About four years ago, ESPN made significant cuts to its staff of journalists, among both on-air personnel and digital reporters and editors.
The company – and nearly every sports media entity – has seen more layoffs since then, but the departures from the “Worldwide Leader In Sports” over the last year or so have involved some of the company’s high-profile, front-facing talent.
As a significant rights-holder in the sports media landscape, ESPN isn’t going anywhere. But the names and voices sports fans have become accustomed to seeing over the last decade are.
On Monday, longtime anchor Kenny Mayne, who connected with fans and subjects in a novel manner through his “Mayne Event,” NFL Countdown feature, announced he was leaving the network.
Mayne is the latest high-profile, front-facing talent to leave the network over the last year. There were hardly planned farewells or tributes, just exits stage left.
As Mayne put it on Twitter, he was a “salary cap casualty.” Those media deals are expensive. Spreadsheets must be balanced. Shedding personnel is an easy way to accomplish that.
Kenny Mayne in 2012. (Photo: Rich Arden, ESPN Images)
Meanwhile, the network announced an extension for legendary host Chris Berman, who will continue making content for the ESPN+ platform despite seemingly experiencing his own ouster a few years ago, only to be brought back under current ESPN president Jimmy Pitaro.
Here are some notable names who have left ESPN since last year:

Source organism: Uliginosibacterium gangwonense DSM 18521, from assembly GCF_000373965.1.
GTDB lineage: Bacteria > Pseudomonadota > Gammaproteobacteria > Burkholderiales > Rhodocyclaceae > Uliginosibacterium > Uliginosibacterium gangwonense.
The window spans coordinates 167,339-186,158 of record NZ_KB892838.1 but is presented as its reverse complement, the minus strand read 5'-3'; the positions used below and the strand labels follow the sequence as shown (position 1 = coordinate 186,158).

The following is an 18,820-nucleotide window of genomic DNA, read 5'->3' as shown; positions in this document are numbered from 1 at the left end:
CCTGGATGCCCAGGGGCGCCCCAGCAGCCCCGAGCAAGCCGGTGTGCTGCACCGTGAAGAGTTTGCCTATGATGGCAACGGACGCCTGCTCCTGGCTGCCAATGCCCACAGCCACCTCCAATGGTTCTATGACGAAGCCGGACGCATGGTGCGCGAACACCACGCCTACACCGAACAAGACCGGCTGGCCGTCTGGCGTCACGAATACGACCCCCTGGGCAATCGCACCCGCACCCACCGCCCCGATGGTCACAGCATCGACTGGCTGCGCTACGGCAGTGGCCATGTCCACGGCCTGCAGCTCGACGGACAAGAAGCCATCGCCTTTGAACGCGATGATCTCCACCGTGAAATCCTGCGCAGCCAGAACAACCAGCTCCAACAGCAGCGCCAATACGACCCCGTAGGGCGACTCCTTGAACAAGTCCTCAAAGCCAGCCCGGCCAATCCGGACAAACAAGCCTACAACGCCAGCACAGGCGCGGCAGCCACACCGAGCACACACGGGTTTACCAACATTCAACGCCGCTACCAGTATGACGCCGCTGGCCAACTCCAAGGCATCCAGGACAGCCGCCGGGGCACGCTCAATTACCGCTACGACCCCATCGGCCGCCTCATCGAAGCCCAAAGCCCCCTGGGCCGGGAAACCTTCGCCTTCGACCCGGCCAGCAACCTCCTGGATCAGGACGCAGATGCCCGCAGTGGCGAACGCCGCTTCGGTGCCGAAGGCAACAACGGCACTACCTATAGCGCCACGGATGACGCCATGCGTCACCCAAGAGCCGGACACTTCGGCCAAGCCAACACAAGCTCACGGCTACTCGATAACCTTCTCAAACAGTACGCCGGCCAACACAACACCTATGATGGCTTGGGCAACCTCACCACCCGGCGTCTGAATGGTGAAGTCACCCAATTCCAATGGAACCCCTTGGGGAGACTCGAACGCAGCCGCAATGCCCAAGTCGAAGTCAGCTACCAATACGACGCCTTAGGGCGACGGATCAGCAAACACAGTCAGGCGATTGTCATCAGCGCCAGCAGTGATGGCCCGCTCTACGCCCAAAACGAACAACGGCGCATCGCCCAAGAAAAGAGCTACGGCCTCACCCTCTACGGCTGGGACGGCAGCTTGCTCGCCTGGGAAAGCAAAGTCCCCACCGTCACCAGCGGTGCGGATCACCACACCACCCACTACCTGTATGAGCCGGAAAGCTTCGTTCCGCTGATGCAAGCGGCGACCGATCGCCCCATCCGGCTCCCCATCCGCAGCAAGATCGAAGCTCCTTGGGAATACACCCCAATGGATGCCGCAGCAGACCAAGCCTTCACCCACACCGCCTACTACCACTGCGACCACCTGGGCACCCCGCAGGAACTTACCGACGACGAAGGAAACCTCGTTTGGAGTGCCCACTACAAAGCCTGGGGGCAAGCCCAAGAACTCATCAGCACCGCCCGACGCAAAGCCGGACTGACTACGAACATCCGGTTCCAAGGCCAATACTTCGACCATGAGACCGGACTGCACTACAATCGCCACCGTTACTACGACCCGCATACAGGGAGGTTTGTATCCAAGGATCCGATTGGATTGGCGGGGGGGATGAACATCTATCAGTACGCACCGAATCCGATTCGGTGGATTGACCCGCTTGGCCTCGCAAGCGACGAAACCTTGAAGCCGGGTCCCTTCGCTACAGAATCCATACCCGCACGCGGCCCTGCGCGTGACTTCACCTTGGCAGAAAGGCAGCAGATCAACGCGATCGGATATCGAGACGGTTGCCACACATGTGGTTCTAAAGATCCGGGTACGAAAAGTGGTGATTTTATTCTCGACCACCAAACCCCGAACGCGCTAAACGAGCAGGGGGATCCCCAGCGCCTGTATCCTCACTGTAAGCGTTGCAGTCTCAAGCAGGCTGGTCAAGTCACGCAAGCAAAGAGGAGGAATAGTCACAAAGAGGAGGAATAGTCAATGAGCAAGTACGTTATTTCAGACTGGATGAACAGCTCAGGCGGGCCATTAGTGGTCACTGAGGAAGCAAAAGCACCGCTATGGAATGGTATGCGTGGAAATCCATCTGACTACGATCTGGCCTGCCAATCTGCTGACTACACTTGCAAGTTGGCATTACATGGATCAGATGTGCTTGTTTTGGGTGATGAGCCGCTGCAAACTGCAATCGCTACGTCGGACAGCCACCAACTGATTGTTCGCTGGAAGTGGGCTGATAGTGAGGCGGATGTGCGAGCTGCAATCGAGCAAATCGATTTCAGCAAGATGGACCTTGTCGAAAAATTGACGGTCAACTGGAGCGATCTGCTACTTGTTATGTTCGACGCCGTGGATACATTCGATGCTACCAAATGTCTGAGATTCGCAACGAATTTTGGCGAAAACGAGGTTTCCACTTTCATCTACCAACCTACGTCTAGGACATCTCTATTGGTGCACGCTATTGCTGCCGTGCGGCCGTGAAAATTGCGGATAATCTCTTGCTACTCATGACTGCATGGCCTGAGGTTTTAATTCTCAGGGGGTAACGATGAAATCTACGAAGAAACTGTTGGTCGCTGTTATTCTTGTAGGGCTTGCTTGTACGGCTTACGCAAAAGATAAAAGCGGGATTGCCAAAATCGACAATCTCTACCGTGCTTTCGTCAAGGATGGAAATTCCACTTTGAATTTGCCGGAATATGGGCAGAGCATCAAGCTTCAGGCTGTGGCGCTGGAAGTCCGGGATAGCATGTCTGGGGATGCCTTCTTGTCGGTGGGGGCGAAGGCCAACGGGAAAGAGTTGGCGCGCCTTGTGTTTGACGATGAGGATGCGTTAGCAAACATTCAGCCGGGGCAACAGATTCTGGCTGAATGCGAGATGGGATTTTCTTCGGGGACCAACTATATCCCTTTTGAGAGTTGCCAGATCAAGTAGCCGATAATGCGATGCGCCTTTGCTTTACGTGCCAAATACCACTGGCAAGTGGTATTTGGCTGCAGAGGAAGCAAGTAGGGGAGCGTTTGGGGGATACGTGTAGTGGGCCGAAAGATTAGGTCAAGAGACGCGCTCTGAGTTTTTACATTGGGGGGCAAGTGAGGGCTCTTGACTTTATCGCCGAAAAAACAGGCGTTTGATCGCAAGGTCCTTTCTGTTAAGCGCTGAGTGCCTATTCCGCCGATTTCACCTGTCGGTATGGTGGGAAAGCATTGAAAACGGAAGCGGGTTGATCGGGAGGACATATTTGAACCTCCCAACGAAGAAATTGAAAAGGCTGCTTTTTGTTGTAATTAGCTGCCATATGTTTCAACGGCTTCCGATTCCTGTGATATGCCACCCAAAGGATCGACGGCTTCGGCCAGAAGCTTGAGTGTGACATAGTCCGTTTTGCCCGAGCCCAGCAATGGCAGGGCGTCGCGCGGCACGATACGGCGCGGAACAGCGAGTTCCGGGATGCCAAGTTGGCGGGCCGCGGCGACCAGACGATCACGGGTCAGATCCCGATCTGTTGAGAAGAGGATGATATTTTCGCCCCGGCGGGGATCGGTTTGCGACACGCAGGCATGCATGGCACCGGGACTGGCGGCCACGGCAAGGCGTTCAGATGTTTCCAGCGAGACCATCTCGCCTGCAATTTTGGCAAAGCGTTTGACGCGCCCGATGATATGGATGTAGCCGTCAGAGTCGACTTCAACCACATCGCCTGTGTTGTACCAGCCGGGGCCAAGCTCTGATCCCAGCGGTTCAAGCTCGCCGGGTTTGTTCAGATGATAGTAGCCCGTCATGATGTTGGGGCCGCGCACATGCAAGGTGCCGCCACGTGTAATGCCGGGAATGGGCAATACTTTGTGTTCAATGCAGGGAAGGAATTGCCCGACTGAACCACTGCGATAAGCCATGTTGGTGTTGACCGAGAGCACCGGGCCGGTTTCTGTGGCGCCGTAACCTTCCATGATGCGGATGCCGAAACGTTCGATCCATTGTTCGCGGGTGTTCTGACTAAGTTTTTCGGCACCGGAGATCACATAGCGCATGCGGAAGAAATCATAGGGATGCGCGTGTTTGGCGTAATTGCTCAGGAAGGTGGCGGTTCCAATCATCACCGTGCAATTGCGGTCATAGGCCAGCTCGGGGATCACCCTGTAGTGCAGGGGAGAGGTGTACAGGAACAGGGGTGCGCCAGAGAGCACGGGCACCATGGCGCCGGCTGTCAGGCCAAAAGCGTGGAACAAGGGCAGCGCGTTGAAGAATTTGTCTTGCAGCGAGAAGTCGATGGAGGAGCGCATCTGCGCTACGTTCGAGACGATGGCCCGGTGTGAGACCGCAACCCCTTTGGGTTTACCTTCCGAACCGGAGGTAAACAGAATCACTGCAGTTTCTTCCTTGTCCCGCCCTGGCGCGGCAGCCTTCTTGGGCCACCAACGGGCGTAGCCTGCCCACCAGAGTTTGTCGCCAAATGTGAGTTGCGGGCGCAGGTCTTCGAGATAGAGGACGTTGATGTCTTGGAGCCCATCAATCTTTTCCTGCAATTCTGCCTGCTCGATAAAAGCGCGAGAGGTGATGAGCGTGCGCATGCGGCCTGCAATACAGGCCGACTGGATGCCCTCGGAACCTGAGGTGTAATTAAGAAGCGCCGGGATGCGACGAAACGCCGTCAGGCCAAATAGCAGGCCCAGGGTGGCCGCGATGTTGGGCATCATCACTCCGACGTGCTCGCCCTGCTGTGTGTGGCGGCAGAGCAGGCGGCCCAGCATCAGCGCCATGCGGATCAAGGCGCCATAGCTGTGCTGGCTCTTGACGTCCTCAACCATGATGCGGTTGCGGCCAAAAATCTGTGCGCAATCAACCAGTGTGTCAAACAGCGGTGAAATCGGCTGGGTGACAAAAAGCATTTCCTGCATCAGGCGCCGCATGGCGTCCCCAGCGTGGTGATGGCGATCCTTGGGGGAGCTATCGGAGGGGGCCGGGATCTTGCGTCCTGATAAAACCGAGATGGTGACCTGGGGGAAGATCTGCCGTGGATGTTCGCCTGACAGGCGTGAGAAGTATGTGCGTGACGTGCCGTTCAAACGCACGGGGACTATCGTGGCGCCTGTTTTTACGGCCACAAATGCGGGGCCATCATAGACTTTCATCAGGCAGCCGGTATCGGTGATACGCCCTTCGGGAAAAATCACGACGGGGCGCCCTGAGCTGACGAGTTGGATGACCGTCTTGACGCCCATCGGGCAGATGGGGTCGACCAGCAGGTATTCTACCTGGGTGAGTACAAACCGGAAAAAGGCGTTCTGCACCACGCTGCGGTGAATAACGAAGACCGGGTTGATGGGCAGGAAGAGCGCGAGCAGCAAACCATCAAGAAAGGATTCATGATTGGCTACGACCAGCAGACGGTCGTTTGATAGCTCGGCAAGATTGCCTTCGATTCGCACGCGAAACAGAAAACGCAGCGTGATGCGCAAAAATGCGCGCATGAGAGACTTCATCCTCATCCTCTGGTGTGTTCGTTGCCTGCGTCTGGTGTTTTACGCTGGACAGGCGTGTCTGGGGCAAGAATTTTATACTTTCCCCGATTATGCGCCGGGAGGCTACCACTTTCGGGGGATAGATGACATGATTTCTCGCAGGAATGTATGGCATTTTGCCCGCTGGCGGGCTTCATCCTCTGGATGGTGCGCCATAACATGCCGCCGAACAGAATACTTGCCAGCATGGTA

Dan Le Batard: Another former daytime radio host who also liked to venture into societal and political conversations, Le Batard and former ESPN president John Skipper have created a media company called “Meadowlark” that will be hosted on the DraftKings network for the next three years.
Mike Golic: His former morning radio partner Mike Greenberg was promoted to host the daily morning television show “Get Up!” Golic was left in the 6-10 a.m. radio slot and, although he started receiving opportunities as a game analyst toward the end of his contract, his time with the network ended over the summer.
Trey Wingo: Wingo hosted “NFL Live” and “NFL Primetime” before taking over morning radio duties alongside Golic after Greenberg went to TV. He also took over hosting duties from Berman for the NFL draft. He started his own podcast after his departure.
Tom Rinaldi: Now at Fox Sports where he'll work the NFL sidelines, Rinaldi led the network's golf, tennis and college football coverage for years. He was a prolific and accomplished interviewer and routinely composed emotional video features for "College GameDay" on Saturdays in the fall.
Will Cain: The former daytime national radio host now works for Fox News. Cain was never afraid to mix it up with discussion about politics – a no-no in the Pitaro regime.
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